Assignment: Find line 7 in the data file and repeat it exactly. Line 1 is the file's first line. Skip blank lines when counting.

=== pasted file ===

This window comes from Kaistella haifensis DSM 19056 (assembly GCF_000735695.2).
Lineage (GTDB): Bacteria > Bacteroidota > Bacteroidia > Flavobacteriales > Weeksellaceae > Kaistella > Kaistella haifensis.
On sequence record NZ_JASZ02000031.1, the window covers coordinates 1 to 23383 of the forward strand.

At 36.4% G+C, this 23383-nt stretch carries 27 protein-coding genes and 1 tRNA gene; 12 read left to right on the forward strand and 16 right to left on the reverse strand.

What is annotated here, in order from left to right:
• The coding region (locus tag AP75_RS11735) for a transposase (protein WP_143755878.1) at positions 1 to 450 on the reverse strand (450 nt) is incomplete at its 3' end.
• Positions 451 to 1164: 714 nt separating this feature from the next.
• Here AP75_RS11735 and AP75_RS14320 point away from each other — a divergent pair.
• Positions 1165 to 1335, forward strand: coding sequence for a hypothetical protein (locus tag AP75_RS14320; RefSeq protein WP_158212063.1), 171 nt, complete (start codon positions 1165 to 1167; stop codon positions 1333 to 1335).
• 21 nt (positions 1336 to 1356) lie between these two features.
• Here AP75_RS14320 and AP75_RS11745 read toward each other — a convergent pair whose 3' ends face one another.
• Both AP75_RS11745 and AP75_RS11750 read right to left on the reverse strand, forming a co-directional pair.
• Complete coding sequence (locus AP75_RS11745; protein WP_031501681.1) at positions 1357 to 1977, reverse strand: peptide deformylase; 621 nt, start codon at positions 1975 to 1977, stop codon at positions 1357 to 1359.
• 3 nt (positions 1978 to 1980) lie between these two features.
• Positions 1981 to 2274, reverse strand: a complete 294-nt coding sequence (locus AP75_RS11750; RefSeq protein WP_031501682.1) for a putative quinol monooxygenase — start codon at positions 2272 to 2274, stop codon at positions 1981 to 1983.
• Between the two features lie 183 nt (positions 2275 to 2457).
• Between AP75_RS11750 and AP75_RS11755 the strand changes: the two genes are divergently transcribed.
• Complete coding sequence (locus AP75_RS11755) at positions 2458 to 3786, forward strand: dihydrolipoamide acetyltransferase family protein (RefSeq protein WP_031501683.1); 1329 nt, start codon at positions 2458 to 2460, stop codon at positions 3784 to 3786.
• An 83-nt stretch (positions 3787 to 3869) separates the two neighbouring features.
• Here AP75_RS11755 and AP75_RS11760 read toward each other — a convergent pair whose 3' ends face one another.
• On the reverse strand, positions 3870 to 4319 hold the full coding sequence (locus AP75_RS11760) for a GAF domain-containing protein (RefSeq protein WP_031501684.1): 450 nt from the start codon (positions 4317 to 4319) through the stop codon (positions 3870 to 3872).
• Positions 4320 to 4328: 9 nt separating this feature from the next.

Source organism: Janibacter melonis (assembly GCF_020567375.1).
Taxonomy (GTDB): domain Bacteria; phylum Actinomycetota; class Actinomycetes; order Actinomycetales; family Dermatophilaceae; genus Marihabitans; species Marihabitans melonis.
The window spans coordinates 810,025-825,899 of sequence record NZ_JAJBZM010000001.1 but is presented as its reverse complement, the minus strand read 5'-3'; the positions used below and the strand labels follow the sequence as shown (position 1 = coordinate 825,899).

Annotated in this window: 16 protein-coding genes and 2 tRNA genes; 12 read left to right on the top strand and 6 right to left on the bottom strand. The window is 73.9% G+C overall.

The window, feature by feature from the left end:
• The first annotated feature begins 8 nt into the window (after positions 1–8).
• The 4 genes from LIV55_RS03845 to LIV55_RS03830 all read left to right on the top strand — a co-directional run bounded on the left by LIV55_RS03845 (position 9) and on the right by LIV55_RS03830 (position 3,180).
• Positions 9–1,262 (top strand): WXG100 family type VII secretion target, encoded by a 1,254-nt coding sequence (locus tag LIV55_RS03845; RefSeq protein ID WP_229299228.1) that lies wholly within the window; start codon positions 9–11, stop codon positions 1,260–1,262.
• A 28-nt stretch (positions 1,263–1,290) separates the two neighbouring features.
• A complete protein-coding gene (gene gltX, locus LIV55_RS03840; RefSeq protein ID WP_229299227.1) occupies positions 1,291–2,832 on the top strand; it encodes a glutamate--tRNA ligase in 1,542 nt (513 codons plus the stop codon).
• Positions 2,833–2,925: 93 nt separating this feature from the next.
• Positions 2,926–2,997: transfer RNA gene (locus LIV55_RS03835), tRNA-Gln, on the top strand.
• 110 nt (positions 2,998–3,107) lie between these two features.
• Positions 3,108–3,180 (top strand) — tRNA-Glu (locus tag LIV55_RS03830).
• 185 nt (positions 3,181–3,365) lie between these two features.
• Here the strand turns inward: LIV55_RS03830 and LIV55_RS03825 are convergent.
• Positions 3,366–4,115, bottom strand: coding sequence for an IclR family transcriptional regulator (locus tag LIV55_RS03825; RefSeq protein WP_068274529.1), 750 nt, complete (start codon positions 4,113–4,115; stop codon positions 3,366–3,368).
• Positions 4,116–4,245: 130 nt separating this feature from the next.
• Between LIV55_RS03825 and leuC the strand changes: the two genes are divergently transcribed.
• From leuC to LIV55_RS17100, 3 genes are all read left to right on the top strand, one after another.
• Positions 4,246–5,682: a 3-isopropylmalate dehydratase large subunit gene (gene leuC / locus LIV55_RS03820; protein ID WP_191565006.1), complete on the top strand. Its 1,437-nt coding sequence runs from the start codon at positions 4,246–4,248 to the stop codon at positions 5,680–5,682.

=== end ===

• Positions 451 to 1164: 714 nt separating this feature from the next.